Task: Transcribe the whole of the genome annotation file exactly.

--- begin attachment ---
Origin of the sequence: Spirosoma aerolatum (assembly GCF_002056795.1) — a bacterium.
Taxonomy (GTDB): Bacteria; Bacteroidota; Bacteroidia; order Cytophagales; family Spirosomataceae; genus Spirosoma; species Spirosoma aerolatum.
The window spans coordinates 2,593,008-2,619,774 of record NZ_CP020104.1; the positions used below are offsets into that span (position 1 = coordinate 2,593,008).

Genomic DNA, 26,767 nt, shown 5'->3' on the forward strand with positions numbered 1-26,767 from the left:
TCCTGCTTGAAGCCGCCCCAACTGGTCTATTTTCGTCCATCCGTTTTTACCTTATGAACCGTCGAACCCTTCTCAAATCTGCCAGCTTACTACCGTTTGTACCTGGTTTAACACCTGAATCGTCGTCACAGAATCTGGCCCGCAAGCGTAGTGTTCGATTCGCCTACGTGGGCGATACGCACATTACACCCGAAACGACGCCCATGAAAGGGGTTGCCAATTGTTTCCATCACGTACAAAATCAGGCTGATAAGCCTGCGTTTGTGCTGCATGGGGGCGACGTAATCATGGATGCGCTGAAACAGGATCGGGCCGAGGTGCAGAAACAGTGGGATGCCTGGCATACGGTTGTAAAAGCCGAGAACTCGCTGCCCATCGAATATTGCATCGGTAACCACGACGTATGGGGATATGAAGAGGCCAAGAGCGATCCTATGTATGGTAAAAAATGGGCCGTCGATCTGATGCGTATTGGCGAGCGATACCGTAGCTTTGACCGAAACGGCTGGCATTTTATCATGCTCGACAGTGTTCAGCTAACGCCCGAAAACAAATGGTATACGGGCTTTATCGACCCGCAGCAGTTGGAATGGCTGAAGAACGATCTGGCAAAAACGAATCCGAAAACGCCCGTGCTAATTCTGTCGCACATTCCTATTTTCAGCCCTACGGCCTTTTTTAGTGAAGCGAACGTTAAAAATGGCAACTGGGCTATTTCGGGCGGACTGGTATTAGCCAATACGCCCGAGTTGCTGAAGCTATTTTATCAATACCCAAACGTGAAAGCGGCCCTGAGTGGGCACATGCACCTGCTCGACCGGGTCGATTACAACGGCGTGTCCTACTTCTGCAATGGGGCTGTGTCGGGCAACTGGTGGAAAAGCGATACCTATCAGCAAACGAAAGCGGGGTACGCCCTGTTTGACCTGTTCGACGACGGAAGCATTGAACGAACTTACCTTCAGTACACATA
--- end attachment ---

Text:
Origin of the sequence: Spirosoma aerolatum (assembly GCF_002056795.1) — a bacterium.
Taxonomy (GTDB): Bacteria; Bacteroidota; Bacteroidia; order Cytophagales; family Spirosomataceae; genus Spirosoma; species Spirosoma aerolatum.
The window spans coordinates 2,593,008-2,619,774 of record NZ_CP020104.1; the positions used below are offsets into that span (position 1 = coordinate 2,593,008).

Genomic DNA, 26,767 nt, shown 5'->3' on the forward strand with positions numbered 1-26,767 from the left:
TCCTGCTTGAAGCCGCCCCAACTGGTCTATTTTCGTCCATCCGTTTTTACCTTATGAACCGTCGAACCCTTCTCAAATCTGCCAGCTTACTACCGTTTGTACCTGGTTTAACACCTGAATCGTCGTCACAGAATCTGGCCCGCAAGCGTAGTGTTCGATTCGCCTACGTGGGCGATACGCACATTACACCCGAAACGACGCCCATGAAAGGGGTTGCCAATTGTTTCCATCACGTACAAAATCAGGCTGATAAGCCTGCGTTTGTGCTGCATGGGGGCGACGTAATCATGGATGCGCTGAAACAGGATCGGGCCGAGGTGCAGAAACAGTGGGATGCCTGGCATACGGTTGTAAAAGCCGAGAACTCGCTGCCCATCGAATATTGCATCGGTAACCACGACGTATGGGGATATGAAGAGGCCAAGAGCGATCCTATGTATGGTAAAAAATGGGCCGTCGATCTGATGCGTATTGGCGAGCGATACCGTAGCTTTGACCGAAACGGCTGGCATTTTATCATGCTCGACAGTGTTCAGCTAACGCCCGAAAACAAATGGTATACGGGCTTTATCGACCCGCAGCAGTTGGAATGGCTGAAGAACGATCTGGCAAAAACGAATCCGAAAACGCCCGTGCTAATTCTGTCGCACATTCCTATTTTCAGCCCTACGGCCTTTTTTAGTGAAGCGAACGTTAAAAATGGCAACTGGGCTATTTCGGGCGGACTGGTATTAGCCAATACGCCCGAGTTGCTGAAGCTATTTTATCAATACCCAAACGTGAAAGCGGCCCTGAGTGGGCACATGCACCTGCTCGACCGGGTCGATTACAACGGCGTGTCCTACTTCTGCAATGGGGCTGTGTCGGGCAACTGGTGGAAAAGCGATACCTATCAGCAAACGAAAGCGGGGTACGCCCTGTTTGACCTGTTCGACGACGGAAGCATTGAACGAACTTACCTTCAGTACACATA